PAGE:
Just before the start of your shift, the day team admitted a 10 year old male with a history of moderate persistent asthma for what appeared to be a routine asthma exacerbation. However, just after sign-out, you are called STAT to see this patient for progressive respiratory distress. Upon arrival to the bedside, you find an anxious appearing male asthmatic in severe respiratory distress. The nursing staff asks you what you would like to do next…..
As a full scope Family Medicine physician, few things are truly more frightening than emergencies in infants and children. From asthma exacerbations to seizures to trauma, pediatric emergencies test the mettle of any provider. Time is critical so you have to know much information almost instinctively. With the advent of smartphones, this information can now be accessed rapidly at the point of care.
In two prior deployments to Afghanistan as well as stateside, my pediatric emergency app of choice has been Pedi STAT. Here at imedicalapps.com we have reviewed Pedi STAT previously. We also included it in several “Top 10” app lists for Pediatrics and Family Medicine. Over the years, alternatives to Pedi STAT have come along including PalmPedi, BluCard, Pedi Crisis, Paediatric Emergencies, and most recently Pediatric Anesthesia.
The app is authored by pediatric anesthesiologist, Dr. Jerrold Lerman, from Women & Children’s Hospital of Buffalo, Dr. Charles Coté at Harvard University and Dr. Brian Anderson at the University of Auckland, New Zealand. The app is a supplement to their textbook, A Practice of Anesthesia for Infants and Children. The app is designed for pediatric anesthesia providers but can actually be used easily by any provider in any specialty who may have to treat critically ill children/pediatric emergencies.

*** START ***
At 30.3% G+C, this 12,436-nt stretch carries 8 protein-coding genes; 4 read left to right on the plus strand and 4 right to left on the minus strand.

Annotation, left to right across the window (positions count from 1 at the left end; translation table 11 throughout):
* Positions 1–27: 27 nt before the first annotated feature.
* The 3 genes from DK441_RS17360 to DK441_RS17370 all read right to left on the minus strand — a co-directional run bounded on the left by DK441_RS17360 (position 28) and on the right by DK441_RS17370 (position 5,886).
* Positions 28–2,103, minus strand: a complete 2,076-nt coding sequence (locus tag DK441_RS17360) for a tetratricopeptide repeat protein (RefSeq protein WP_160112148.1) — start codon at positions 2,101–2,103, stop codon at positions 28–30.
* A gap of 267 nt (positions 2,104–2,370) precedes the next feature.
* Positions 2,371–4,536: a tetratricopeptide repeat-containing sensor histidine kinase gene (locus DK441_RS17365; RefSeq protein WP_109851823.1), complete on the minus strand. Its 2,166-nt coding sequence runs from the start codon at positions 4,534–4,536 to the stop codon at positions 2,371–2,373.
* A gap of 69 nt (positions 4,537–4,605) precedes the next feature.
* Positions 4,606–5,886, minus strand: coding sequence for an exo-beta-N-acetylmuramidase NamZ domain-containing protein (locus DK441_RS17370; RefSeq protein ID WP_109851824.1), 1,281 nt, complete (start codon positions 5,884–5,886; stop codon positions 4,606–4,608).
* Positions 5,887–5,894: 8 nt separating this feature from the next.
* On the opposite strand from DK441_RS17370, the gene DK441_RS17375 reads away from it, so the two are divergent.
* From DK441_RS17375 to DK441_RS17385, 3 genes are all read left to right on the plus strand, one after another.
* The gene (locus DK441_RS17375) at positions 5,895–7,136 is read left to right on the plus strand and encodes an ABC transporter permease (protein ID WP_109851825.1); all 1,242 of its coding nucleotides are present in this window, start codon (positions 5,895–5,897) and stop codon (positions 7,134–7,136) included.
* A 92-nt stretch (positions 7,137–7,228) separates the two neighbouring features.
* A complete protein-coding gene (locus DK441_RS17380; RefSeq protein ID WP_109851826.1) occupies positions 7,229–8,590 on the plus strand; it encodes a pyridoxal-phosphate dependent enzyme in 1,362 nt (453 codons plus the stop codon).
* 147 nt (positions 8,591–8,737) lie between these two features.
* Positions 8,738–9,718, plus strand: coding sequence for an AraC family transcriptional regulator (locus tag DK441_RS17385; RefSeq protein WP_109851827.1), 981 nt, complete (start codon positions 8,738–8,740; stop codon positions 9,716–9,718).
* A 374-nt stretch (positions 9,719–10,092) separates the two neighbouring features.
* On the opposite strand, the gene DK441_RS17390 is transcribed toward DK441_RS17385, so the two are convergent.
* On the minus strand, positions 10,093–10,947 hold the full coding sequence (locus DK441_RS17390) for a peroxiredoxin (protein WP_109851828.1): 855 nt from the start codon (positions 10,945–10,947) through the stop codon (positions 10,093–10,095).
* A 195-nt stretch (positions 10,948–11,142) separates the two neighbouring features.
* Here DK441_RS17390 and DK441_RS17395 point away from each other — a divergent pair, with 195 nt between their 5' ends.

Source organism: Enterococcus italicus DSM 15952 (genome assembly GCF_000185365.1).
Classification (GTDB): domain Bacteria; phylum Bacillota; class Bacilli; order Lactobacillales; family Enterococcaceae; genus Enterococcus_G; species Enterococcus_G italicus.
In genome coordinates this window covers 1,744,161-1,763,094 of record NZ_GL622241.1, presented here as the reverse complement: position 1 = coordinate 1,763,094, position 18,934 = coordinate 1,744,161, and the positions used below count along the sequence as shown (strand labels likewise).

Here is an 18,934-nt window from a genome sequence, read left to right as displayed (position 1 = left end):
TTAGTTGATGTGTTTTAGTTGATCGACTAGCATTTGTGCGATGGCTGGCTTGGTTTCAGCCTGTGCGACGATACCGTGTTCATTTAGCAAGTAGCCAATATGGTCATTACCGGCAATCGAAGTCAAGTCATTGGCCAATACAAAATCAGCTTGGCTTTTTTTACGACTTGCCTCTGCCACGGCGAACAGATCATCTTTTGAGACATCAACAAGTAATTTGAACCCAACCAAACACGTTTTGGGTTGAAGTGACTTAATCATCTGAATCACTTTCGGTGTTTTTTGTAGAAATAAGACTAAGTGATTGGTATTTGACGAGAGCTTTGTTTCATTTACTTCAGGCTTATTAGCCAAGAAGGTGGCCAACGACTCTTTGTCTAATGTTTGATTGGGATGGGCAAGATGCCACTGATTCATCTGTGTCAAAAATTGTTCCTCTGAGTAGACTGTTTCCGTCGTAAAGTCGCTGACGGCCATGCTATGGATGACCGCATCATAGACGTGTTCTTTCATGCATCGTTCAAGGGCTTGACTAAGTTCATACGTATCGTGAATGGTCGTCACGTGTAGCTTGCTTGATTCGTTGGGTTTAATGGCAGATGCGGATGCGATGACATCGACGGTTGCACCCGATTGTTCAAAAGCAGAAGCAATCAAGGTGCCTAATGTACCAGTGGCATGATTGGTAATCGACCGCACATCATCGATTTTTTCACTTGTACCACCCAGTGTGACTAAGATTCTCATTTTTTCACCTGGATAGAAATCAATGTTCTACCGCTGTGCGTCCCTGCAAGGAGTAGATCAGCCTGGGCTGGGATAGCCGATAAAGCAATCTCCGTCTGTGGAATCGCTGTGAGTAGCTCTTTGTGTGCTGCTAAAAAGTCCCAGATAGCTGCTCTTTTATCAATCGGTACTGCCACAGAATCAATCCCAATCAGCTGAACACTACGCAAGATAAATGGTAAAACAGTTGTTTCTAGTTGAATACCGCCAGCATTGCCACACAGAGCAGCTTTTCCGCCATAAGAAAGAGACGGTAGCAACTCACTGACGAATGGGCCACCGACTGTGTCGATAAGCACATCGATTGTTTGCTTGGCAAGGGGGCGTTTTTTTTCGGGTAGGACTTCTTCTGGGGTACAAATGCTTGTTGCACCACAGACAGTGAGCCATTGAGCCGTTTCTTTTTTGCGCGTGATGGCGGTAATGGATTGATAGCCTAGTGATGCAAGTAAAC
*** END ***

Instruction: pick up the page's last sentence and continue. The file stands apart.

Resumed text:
How to use the app in clinical practice
This app is clearly meant to be used at the point of care for rapid information retrieval in a true pediatric emergency (in the OR). The app is easy to use and you can rapidly find critical information which makes the app appropriate in the ER, wards, and PICU. Unfortunately, the app does not offer the ability to put in a patient’s Broselow color.
Evidence based medicine
The app is an outstanding example of a pediatric critical care app that is evidence based yet elegant and easy to use. The app is based on a well referenced pediatric anesthesia textbook edited by the authors of the app.
What providers would benefit from this App?
Providers who care for critically ill children in and out of the hospital from the original audience of pediatric anesthesia providers to first-responders, students, residents and faculty in emergency medicine, pediatrics, and family medicine.
Disclaimer: The views expressed are those of the author(s) and do not reflect the official policy of the Department of the Army, the Department of Defense or the U.S. Government.
- Free to download and use for 3 days. Lite version is $1.19 and Pro version is $5.79.
- Many pediatric emergency conditions covered.
- Easy to navigate to find age/weight based drug dosing and equipment.
- Includes “pocket card” of their textbook for a quick ref tool.
- Pricing system for app overly complicated. Most users will want/need the Pro version.
- Some topics covered in other peds emergency apps missing here.
- Focus on pediatric anesthesia may not make it as generalizable as it could be.
An easy to use app that literally could easily save a child’s life.
- Overall Score
- User Interface
Highly intuitive, but basic interface could include other options such as Broselow color.
- Multimedia Usage
App works quickly and smoothly from one section to the other. No links to outside documents or websites.
Trial version only works for 3 days then must pay for Lite or Pro versions. Lite version very limited utility.
- Real World Applicability
Great resource for any pediatric providers in the pediatric anesthesia field or any other medical field that deals with pediatric emergencies.
- Device Used For Review
iPhone 6 running iOS 9.01
- Available for DownloadAndroidiPhoneiPad